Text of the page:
And so it has come to this: the final adventure.
With just a week to go before we go home, we're cramming as much goodness into our systems as we possibly can before the money runs out. Over the last month we've spent our time justbeing- the Bay Area has accepted us and we have built some sort of a life here. We've been photographing, developing, printing, basking, sauntering, cooking, cleaning, washing, sketching, printing, sewing, cutting, drawing, visiting, socializing. Oh, and eating- lots of that. And subsequently gaining. And fantasizing about losing. But amid all activities was one we had missed on our road trip, and we still desperately wanted to achieve: Yosemite, the Mother of All National Parks. As luck would have it, we have an exceptionally kind uncle who lent us his car (again) with a trunkload of camping gear. Daniel feverishly checked the weather report every hour on the hour before we left, confirming that the spring sun would be shining down on us at incredible temperatures for the time of year. We were set! A few hours, a small glitch in the map-reading, some light arguing and an In-n-Out burger later, we were driving through Yosemite with our windows rolled down, 25 degrees blowing in and Sublime on the stereo. Bliss!
We cruised up to Camp Curry and traversed the snow to the reception in our flip flops. We checked in, and then asked about bears. According to exceptionally kind uncle above, the bears would still be hibernating. We mentioned this to Receptionist, who looked at us like we were slightly mad, exclaimed "Oh no, they're VERY active", and proceeded to give us a lecture about bear safety and ample handouts (possibly known as the "European Pile") with various summaries of the lecture, also in pictures for us special folk. Obviously we didn't look very "Bear Aware". Part of being the latter was keeping anything even remotely edible in a bear locker at all times in Camp Curry (CC). This involved putting oneself in a bear's shoes, who apparently also thinks sanitary pads and deodorant are delicious. "But where are we supposed to cook?", we spluttered. Receptionist looked at us in disbelief. There was a place we could go to by car, on the other side of the valley. Right. She attempted to thwart our cooking plans by giving us yet another handout with "Dining Options" in the park, which we waved off- we are purists after all. So after we settled ourselves in our lovely non-heated canvas lodgings, we headed out to the picnic area to cook some dinner. We initially drove past it thinking it was just a trail head, but after a dead end further on we realized that the desolate bit of park we'd just seen was indeed where we needed to be. Not another soul was there, and it was freezing cold and starting to get dark. We purists opted for the $15 buffet in the end. God punishes: we were lulled to sleep by the sweet sounds of teenage boys in heat and the blood curdling screams of the girls they were trying to impress, and about 600 other excited children of all ages on the first night of a school trip. We also understood the banks of snow around us as we lay there freezing our little butts off under the three wool blankets we initially thought would keep us toasty. With little separating us from sub zero temperatures than a canvas wall, we piled on the thermal underwear, socks and hats and jumped in our sleeping bags under a pile of blankets. I think I cried at some point. We woke up to find bear paw prints outside our tent and locker, which was slightly unnerving. It caused light sleeping in any case.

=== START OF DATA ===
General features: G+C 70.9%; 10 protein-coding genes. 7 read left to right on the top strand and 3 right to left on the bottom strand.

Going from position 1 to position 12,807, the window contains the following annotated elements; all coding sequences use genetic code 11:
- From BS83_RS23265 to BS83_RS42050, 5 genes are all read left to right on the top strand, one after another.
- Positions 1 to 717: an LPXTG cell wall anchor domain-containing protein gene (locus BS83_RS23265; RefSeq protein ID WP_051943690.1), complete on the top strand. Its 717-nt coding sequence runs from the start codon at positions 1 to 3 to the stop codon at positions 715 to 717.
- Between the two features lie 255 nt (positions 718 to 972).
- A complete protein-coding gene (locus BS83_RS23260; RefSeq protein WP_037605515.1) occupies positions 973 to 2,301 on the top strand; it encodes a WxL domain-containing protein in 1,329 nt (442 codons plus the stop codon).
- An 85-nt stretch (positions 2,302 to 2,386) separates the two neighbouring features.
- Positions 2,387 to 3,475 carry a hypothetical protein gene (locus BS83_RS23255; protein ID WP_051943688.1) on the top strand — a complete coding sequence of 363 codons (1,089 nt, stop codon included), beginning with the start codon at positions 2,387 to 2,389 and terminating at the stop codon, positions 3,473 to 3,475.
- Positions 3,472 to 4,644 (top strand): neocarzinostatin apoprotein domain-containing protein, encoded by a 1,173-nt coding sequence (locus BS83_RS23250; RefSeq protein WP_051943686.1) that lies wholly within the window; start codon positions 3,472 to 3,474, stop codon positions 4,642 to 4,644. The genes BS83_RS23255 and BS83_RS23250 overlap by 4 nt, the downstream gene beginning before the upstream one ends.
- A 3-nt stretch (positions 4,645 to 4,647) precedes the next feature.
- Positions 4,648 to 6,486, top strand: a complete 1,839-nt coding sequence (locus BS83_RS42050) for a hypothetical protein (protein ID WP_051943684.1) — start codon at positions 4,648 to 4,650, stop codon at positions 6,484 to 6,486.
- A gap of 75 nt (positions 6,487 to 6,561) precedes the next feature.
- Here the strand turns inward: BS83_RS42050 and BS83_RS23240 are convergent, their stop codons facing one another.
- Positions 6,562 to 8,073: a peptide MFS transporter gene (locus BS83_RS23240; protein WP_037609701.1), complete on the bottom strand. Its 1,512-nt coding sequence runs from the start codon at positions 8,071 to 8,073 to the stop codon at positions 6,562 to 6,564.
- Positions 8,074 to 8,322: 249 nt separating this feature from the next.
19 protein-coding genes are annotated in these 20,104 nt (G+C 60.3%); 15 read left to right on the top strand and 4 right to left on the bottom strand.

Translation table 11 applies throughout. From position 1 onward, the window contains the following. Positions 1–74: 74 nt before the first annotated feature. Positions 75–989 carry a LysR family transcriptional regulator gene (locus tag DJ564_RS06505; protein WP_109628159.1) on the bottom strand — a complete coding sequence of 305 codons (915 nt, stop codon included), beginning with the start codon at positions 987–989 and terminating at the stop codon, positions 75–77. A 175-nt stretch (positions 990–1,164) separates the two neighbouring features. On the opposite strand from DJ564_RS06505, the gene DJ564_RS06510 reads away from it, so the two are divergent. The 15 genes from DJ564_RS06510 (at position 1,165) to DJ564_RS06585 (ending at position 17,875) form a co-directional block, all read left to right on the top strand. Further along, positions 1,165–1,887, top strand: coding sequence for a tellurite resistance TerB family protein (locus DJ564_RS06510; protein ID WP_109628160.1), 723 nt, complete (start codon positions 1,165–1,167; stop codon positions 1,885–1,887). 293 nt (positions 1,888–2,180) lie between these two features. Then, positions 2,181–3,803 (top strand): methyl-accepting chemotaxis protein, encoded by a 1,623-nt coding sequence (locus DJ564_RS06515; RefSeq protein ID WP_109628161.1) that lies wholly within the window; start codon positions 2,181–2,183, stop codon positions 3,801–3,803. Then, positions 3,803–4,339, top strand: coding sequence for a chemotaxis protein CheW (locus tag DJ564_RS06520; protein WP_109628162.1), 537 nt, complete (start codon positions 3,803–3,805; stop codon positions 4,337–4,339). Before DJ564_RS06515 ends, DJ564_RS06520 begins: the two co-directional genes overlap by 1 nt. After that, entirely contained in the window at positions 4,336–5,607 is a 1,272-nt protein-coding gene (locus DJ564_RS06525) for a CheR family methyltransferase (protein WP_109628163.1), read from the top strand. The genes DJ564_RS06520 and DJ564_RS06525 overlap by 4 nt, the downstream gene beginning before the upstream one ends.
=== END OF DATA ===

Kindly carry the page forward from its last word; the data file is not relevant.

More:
We took a GORGEOUS hike up towards Vernal Falls the next day (unfortunately the last bit of the trail was closed, we found out at the top), and also saw Mirror Lake which reflected Half Dome beautifully. When we hit the cooking grounds that night the tables were full and thebarbecues were smoking. Karma rewarded us with a relatively quiet but definitely much warmer night's sleep. The next morning we drove down to Mariposa Grove to see the giant sequoias which were absolutely amazing. It was crystal clear and VERY snowy- we were standing on top of 2 meters of snow (the grove had had 3,5 in total this year!) looking down on the information posts that we usually looked up at. The bathrooms had been snowed in completely, as had any other form of housing. That and the trees being abnormally large made for a pretty bizarre but very beautiful scene to walk through. There is also something about walking on a plowed road with a wall of snow on either side, or on top of a thick blanket of snow, wearing a tank top and/or shorts that makes life pretty fabulous. 'Nuff said.
The next morning it was FREEZING cold and snowing! We had timed our visit perfectly. We left Yosemite in a flurry of thick snowflakes, unable to see any of its glory above tree level. It was one of the most breathtaking scenes either of us have ever seen.
And now, for our last week...